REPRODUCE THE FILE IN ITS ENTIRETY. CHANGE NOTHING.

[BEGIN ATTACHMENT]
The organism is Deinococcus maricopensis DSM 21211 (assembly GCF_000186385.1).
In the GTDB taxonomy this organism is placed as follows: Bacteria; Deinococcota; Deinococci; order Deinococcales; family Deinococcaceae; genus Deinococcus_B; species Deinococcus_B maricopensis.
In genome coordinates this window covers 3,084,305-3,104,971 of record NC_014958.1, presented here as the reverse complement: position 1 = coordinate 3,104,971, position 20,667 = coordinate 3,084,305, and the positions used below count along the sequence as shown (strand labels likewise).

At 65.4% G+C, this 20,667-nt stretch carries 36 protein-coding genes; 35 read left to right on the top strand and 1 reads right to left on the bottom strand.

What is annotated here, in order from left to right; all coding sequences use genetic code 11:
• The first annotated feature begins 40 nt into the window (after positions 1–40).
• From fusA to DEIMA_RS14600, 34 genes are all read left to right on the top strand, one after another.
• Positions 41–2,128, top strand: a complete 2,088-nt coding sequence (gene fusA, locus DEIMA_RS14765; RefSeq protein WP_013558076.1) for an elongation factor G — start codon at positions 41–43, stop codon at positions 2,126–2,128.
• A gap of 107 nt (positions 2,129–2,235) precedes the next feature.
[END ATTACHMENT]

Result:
The organism is Deinococcus maricopensis DSM 21211 (assembly GCF_000186385.1).
In the GTDB taxonomy this organism is placed as follows: Bacteria; Deinococcota; Deinococci; order Deinococcales; family Deinococcaceae; genus Deinococcus_B; species Deinococcus_B maricopensis.
In genome coordinates this window covers 3,084,305-3,104,971 of record NC_014958.1, presented here as the reverse complement: position 1 = coordinate 3,104,971, position 20,667 = coordinate 3,084,305, and the positions used below count along the sequence as shown (strand labels likewise).

At 65.4% G+C, this 20,667-nt stretch carries 36 protein-coding genes; 35 read left to right on the top strand and 1 reads right to left on the bottom strand.

What is annotated here, in order from left to right; all coding sequences use genetic code 11:
• The first annotated feature begins 40 nt into the window (after positions 1–40).
• From fusA to DEIMA_RS14600, 34 genes are all read left to right on the top strand, one after another.
• Positions 41–2,128, top strand: a complete 2,088-nt coding sequence (gene fusA, locus DEIMA_RS14765; RefSeq protein WP_013558076.1) for an elongation factor G — start codon at positions 41–43, stop codon at positions 2,126–2,128.
• A gap of 107 nt (positions 2,129–2,235) precedes the next feature.